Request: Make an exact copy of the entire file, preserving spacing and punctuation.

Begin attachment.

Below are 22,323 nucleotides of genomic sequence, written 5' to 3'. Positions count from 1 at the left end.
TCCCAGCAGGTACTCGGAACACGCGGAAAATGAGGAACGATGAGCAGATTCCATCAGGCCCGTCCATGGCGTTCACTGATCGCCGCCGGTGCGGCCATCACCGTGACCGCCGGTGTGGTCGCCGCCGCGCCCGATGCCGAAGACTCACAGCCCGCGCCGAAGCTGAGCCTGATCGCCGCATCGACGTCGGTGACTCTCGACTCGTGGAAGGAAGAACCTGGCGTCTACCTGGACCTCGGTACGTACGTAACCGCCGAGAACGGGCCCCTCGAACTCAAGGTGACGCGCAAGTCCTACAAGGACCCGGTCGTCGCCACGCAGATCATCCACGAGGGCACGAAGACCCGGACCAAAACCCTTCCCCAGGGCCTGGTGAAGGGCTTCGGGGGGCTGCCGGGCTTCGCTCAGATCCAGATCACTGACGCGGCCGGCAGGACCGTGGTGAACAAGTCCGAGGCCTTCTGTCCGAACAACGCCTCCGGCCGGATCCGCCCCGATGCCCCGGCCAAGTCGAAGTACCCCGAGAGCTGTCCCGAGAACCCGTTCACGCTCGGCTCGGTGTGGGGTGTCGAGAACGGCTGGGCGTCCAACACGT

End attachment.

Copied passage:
Below are 22,323 nucleotides of genomic sequence, written 5' to 3'. Positions count from 1 at the left end.
TCCCAGCAGGTACTCGGAACACGCGGAAAATGAGGAACGATGAGCAGATTCCATCAGGCCCGTCCATGGCGTTCACTGATCGCCGCCGGTGCGGCCATCACCGTGACCGCCGGTGTGGTCGCCGCCGCGCCCGATGCCGAAGACTCACAGCCCGCGCCGAAGCTGAGCCTGATCGCCGCATCGACGTCGGTGACTCTCGACTCGTGGAAGGAAGAACCTGGCGTCTACCTGGACCTCGGTACGTACGTAACCGCCGAGAACGGGCCCCTCGAACTCAAGGTGACGCGCAAGTCCTACAAGGACCCGGTCGTCGCCACGCAGATCATCCACGAGGGCACGAAGACCCGGACCAAAACCCTTCCCCAGGGCCTGGTGAAGGGCTTCGGGGGGCTGCCGGGCTTCGCTCAGATCCAGATCACTGACGCGGCCGGCAGGACCGTGGTGAACAAGTCCGAGGCCTTCTGTCCGAACAACGCCTCCGGCCGGATCCGCCCCGATGCCCCGGCCAAGTCGAAGTACCCCGAGAGCTGTCCCGAGAACCCGTTCACGCTCGGCTCGGTGTGGGGTGTCGAGAACGGCTGGGCGTCCAACACGT